The Sunday night ritual of getting the garbage out is complete. We are leaving a gigantic size carbon footprint because all the carpet we tore up this last week is now sitting on the curb awaiting the trip to its final resting place. And I moved all that carpet myself, thankyouverymuch! I hadn't intended for it to be that way, but I started with "oh, I'll move the small pieces and then have Heidi help with the one really big mother of a piece." Before I knew it, I was dragging the large piece up the driveway (a task made MUCH easier by all the ice on the driveway) and it was all out there. So YAY!
Earlier today, while Heidi was writing and Anna had a little friend over to play, I watched the movie Fido on the laptop. I remember hearing about this movie earlier this year, and since it was a zombie flick, I knew that I would be seeing it eventually. I'm not even sure that it even made it to the theaters here in Ames, for if it had shown up at that dollar theater, I would have undoubtedly gone. The basic premise of the movie is that sometime in the early to mid-20th century, a radioactive cloud from outer space reanimated the dead, leading to the Zombie Wars. Unlike in most of zombie lore, the humans actually are victorious over the undead, after they figure out what all us zombie fans know: Kill the brain, and you kill the ghoul. But armed with that knowledge, they take it a step further and develop the "domestication collar" which turns the zombies into manageable monsters capable of doing the tedious work that no one else wants to do. So they become household servants, paper boys, milk delivery men, garbage collectors, etc.
Fido is the zombie that the Robinson family brings into their home and unlike any zombie I've ever seen, he has a heart of gold. That is not to say that he does not have a few human snacks, but he develops a special relationship with little Timmy Robinson, a boy whose father is largely absent and whose mother is a bit of an enigma. They live in a typically idyllic 50s neighborhood save the fact that the walking (domesticated) dead are all around them.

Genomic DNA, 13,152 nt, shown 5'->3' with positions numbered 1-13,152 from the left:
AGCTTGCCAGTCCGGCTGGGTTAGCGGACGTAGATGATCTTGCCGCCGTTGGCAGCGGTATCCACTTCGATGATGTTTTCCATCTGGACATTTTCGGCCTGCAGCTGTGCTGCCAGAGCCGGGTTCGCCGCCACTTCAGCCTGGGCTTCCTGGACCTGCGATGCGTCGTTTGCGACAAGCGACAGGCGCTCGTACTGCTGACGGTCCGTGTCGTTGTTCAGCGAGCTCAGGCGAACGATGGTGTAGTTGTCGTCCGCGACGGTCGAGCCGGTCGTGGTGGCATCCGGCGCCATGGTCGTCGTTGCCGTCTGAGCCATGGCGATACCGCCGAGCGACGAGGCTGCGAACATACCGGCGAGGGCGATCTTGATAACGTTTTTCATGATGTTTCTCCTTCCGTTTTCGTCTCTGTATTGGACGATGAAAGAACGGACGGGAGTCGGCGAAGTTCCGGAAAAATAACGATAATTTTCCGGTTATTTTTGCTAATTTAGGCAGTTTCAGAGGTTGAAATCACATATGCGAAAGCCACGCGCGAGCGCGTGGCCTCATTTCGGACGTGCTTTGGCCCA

What I liked most about this movie was that, for a zombie movie, it was actually kind of cute. That's not a adjective that is frequently ascribed to zombie flicks, the only one that even comes close is Shaun of the Dead, and I still wouldn't call that movie "cute." The relationship between Timmy and Fido is so endearing, and even though the movie breaks a few of the zombie rules, I can forgive it for it helped bring out the heart in the monster.
It was also fun watching zombie carnage set against a backdrop of 50s America. Every time I watch a movie that is set in the 50s, with its clean streets, white picket fences and all those other things that make up the popular conception of the 1950s, I always wish that I could live then rather than in our troubled times. Of course, the popular portrayal of the 50s as a time of carefree existence is completely and utterly false, plus there'd be no antibiotics save penicillin and sulfonamides, so no thanks, I'll stay here in the early 21st century. But watching the bloody-mouthed, shuffling zombies attacking their human counterparts during this time period was very Stubbs the Zombie and a interesting take on the genre.
The movie had a lot to say about the humanity of the monsters (specifically Fido) when compared to those that were actually living and while that was an overriding theme of the movie, you didn't feel like you were being hit over the head with it, which was a relief. I mean, after all, it is a zombie movie.
Next up from Netflix is likely Grindhouse: Planet Terror which is another zombie movie (I know, I need professional help.) That movie had me in the trailer when Rose McGowan took off her leg and replaced it with a machine gun. Harry Potter and the Order of the Phoenix is at the top of the queue, but it says "very long wait" so it might be awhile before we see that one.